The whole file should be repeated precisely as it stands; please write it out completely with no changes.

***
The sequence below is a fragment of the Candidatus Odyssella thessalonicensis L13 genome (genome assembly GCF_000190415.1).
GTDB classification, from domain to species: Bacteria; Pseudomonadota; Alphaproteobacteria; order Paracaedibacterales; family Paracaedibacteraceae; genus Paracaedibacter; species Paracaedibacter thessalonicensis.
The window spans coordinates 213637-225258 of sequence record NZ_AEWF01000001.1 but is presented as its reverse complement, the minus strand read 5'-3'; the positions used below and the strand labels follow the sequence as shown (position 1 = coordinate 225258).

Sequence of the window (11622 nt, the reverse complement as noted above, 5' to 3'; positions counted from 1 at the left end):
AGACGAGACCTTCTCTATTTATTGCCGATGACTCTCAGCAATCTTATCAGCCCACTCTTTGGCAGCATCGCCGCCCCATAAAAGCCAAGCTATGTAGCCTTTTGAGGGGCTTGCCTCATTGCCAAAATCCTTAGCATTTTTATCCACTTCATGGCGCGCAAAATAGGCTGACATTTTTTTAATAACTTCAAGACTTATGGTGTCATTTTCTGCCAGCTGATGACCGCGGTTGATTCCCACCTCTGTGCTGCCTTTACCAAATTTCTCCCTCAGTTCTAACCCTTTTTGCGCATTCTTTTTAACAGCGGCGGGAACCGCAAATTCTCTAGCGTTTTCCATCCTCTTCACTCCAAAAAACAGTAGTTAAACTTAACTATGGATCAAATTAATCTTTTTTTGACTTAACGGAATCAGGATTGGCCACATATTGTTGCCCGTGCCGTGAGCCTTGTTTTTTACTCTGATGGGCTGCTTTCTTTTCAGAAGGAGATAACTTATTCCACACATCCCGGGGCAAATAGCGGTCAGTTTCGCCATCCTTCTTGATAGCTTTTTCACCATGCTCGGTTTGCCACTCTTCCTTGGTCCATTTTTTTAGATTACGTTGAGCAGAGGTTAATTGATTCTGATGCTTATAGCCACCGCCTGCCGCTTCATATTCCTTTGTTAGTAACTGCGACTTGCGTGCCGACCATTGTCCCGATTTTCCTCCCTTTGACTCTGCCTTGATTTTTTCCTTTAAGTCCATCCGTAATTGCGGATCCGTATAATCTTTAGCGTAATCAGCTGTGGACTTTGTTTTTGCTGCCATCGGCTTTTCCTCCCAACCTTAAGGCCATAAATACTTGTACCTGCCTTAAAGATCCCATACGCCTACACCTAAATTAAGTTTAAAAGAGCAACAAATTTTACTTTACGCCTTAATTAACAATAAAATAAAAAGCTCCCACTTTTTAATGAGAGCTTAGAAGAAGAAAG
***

The sequence below is a fragment of the Candidatus Odyssella thessalonicensis L13 genome (genome assembly GCF_000190415.1).
GTDB classification, from domain to species: Bacteria; Pseudomonadota; Alphaproteobacteria; order Paracaedibacterales; family Paracaedibacteraceae; genus Paracaedibacter; species Paracaedibacter thessalonicensis.
The window spans coordinates 213637-225258 of sequence record NZ_AEWF01000001.1 but is presented as its reverse complement, the minus strand read 5'-3'; the positions used below and the strand labels follow the sequence as shown (position 1 = coordinate 225258).

Sequence of the window (11622 nt, the reverse complement as noted above, 5' to 3'; positions counted from 1 at the left end):
AGACGAGACCTTCTCTATTTATTGCCGATGACTCTCAGCAATCTTATCAGCCCACTCTTTGGCAGCATCGCCGCCCCATAAAAGCCAAGCTATGTAGCCTTTTGAGGGGCTTGCCTCATTGCCAAAATCCTTAGCATTTTTATCCACTTCATGGCGCGCAAAATAGGCTGACATTTTTTTAATAACTTCAAGACTTATGGTGTCATTTTCTGCCAGCTGATGACCGCGGTTGATTCCCACCTCTGTGCTGCCTTTACCAAATTTCTCCCTCAGTTCTAACCCTTTTTGCGCATTCTTTTTAACAGCGGCGGGAACCGCAAATTCTCTAGCGTTTTCCATCCTCTTCACTCCAAAAAACAGTAGTTAAACTTAACTATGGATCAAATTAATCTTTTTTTGACTTAACGGAATCAGGATTGGCCACATATTGTTGCCCGTGCCGTGAGCCTTGTTTTTTACTCTGATGGGCTGCTTTCTTTTCAGAAGGAGATAACTTATTCCACACATCCCGGGGCAAATAGCGGTCAGTTTCGCCATCCTTCTTGATAGCTTTTTCACCATGCTCGGTTTGCCACTCTTCCTTGGTCCATTTTTTTAGATTACGTTGAGCAGAGGTTAATTGATTCTGATGCTTATAGCCACCGCCTGCCGCTTCATATTCCTTTGTTAGTAACTGCGACTTGCGTGCCGACCATTGTCCCGATTTTCCTCCCTTTGACTCTGCCTTGATTTTTTCCTTTAAGTCCATCCGTAATTGCGGATCCGTATAATCTTTAGCGTAATCAGCTGTGGACTTTGTTTTTGCTGCCATCGGCTTTTCCTCCCAACCTTAAGGCCATAAATACTTGTACCTGCCTTAAAGATCCCATACGCCTACACCTAAATTAAGTTTAAAAGAGCAACAAATTTTACTTTACGCCTTAATTAACAATAAAATAAAAAGCTCCCACTTTTTAATGAGAGCTTAGAAGAAGAAAG